Now I have more good news about chemical engineers working to combat lung cancer.
Researchers at the Koch Institute for Integrative Cancer Research at MIT (Massachusetts Institute of Technology) have successfully used RNA therapies to shrink and slow the growth of lung cancer tumours.
Lung cancer is the most common cancer worldwide and has it highest incidence in Australia, New Zealand, the US, Europe, Turkey and China.
WHO estimates that there are 1.59 million deaths a year due to lung cancer with an estimated 70 per cent of these deaths attributable to smoking alone.
RNA molecules have huge potential as agents to inhibit cancer growth. However, the delivery of the small RNA molecules to the solid tumours remained the barrier to their use, as the RNA molecules have to target the correct cells and avoid being broken down themselves by body enzymes.
The researchers succeeded in using RNA therapy in a clinically relevant mouse model of lung cancer. The group used injections of RNA-carrying nanoparticles designed to preferentially target the lungs.
The nanoparticles were developed by co-senior author Daniel G. Anderson, the Samuel A. Goldblith Associate Professor of Chemical Engineering and Robert Langer, the David H. Koch Institute Professor.
The group tested this nanoparticle delivery system with two different types of therapeutic RNA, finding that they both slowed tumour growth.
Not only did these therapies slow tumour growth they also cause the tumours to regress and shrink to 50 per cent of their original size.
The research then compared this treatment with standard chemotherapy for lung cancer and found that the nanoparticle RNA treatment extended life as well as chemotherapy. When both chemotherapy and the RNA treatment were used together the team were able to extend life by an additional 25 per cent.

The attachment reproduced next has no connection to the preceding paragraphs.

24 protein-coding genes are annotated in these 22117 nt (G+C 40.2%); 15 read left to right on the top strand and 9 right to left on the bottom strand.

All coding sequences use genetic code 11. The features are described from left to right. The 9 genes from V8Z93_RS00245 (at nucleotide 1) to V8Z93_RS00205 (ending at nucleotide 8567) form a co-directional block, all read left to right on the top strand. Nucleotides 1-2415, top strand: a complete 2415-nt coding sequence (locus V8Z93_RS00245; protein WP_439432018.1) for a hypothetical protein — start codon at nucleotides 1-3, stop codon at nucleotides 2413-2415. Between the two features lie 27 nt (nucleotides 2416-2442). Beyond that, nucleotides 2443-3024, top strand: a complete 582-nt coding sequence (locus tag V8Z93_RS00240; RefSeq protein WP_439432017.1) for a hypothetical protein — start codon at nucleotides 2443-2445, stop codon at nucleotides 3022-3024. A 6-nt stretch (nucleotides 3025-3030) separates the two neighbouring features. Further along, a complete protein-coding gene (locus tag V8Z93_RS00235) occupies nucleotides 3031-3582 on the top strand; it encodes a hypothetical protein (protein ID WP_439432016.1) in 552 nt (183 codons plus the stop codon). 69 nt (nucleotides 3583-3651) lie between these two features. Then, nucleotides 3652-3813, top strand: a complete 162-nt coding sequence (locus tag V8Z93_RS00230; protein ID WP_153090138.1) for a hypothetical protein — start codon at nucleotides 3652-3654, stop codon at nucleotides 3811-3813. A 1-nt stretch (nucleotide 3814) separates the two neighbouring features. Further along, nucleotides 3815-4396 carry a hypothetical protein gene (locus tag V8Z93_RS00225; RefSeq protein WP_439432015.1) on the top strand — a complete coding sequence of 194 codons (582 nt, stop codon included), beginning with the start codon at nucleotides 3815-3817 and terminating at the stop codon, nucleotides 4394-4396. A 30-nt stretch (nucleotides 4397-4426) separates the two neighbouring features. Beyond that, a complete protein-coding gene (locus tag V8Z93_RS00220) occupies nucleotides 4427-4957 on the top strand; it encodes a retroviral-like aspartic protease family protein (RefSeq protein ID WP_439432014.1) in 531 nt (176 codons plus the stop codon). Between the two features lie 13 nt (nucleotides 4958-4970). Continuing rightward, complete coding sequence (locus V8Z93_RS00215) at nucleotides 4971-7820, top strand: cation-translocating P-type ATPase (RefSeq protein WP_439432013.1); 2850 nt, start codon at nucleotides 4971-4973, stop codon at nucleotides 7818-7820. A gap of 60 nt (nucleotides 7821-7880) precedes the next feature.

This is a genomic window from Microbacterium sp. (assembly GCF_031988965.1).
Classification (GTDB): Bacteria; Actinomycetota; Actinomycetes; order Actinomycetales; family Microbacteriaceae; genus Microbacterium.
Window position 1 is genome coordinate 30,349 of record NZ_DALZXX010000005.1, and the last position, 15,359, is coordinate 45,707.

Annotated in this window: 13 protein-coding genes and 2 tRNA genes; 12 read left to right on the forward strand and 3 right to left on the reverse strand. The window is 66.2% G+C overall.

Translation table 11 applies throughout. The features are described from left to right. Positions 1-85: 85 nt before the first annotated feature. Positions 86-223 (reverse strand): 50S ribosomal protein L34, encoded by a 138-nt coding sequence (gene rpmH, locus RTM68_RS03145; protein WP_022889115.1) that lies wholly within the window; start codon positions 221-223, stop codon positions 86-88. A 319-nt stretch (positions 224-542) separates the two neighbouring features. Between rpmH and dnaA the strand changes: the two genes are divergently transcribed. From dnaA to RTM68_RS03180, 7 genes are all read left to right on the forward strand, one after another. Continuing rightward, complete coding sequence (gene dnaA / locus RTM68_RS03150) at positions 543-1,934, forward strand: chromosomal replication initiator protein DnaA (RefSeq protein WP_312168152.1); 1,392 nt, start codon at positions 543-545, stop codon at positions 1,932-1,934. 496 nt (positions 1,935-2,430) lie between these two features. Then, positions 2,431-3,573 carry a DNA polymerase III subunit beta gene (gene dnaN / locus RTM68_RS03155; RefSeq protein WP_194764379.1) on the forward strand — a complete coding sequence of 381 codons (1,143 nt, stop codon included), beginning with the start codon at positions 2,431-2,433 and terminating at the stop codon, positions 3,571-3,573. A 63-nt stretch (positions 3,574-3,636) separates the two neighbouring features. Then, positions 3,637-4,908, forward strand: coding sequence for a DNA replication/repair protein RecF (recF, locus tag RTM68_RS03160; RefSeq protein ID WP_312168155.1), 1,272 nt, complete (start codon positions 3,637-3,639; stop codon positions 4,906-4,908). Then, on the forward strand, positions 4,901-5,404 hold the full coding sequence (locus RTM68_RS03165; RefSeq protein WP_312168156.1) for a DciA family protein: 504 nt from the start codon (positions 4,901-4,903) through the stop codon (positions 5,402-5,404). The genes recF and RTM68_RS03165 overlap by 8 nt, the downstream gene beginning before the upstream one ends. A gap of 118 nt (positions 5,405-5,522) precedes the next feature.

James Dahlman, MIT graduate student of Chemical Engineering and Biology, first co-author of the paper said “RNA therapies are very flexible and have a lot of potential, because you can design them to treat any type of disease by modifying gene expression very specifically […] and for one of the first times, we demonstrate targeted RNA combination therapy in a clinically relevant model of lung cancer.”
Using RNA therapy in this way indicates the potential benefits of personalised cancer treatments. Therapeutic RNA, any individual small RNA or combination of RNAs could be used to regulate the genetic mutations underlying an individual’s cancer.
The researchers suggest that using personalise medicines with traditional cancer drugs could offer a greater effect.
Many drug companies are now focusing on developing personalise medicines to treat cancer.
In the UK the Wellcome Trust has announced a £27 million investment in a genomics sequencing facility. It is hoped that this will help bringing the benefits of personalised, genomic medicine to all patients.
This focus on using personalised medicines for cancer patients is currently aimed at reducing and then removing the use of damaging treatments (like chemotherapy) on cancer sufferers.
A total of £300 million has been pledged by the UK government over the next four years to complete this work, focusing on both cancers and rare diseases. Nothing on this scale has been attempted before and other countries are watching the UK with interest to examine the project’s success.
I think that personalised medicine will be key in all our future treatments and new technologies like this can offer significant breakthroughs in our methods to combat cancer.